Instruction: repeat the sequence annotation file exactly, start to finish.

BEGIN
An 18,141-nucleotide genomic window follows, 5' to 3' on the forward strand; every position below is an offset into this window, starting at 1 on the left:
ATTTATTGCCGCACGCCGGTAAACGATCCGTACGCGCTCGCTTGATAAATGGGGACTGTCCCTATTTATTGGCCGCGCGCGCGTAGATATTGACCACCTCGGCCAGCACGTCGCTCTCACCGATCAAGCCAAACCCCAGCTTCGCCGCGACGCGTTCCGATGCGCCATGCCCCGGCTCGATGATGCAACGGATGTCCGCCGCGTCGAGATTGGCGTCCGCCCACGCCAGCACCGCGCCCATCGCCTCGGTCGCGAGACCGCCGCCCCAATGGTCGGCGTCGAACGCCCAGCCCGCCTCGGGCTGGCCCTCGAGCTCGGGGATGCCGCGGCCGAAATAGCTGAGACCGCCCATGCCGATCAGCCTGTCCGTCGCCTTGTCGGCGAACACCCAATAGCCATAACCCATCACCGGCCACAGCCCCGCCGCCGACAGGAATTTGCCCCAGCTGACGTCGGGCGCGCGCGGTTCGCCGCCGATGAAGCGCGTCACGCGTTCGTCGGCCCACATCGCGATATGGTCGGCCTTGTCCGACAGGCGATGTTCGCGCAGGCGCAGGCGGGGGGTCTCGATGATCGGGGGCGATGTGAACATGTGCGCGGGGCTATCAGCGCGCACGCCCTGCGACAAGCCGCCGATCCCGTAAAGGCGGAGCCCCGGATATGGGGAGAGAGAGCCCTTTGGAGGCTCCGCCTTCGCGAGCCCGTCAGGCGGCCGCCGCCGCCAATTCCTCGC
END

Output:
An 18,141-nucleotide genomic window follows, 5' to 3' on the forward strand; every position below is an offset into this window, starting at 1 on the left:
ATTTATTGCCGCACGCCGGTAAACGATCCGTACGCGCTCGCTTGATAAATGGGGACTGTCCCTATTTATTGGCCGCGCGCGCGTAGATATTGACCACCTCGGCCAGCACGTCGCTCTCACCGATCAAGCCAAACCCCAGCTTCGCCGCGACGCGTTCCGATGCGCCATGCCCCGGCTCGATGATGCAACGGATGTCCGCCGCGTCGAGATTGGCGTCCGCCCACGCCAGCACCGCGCCCATCGCCTCGGTCGCGAGACCGCCGCCCCAATGGTCGGCGTCGAACGCCCAGCCCGCCTCGGGCTGGCCCTCGAGCTCGGGGATGCCGCGGCCGAAATAGCTGAGACCGCCCATGCCGATCAGCCTGTCCGTCGCCTTGTCGGCGAACACCCAATAGCCATAACCCATCACCGGCCACAGCCCCGCCGCCGACAGGAATTTGCCCCAGCTGACGTCGGGCGCGCGCGGTTCGCCGCCGATGAAGCGCGTCACGCGTTCGTCGGCCCACATCGCGATATGGTCGGCCTTGTCCGACAGGCGATGTTCGCGCAGGCGCAGGCGGGGGGTCTCGATGATCGGGGGCGATGTGAACATGTGCGCGGGGCTATCAGCGCGCACGCCCTGCGACAAGCCGCCGATCCCGTAAAGGCGGAGCCCCGGATATGGGGAGAGAGAGCCCTTTGGAGGCTCCGCCTTCGCGAGCCCGTCAGGCGGCCGCCGCCGCCAATTCCTCGC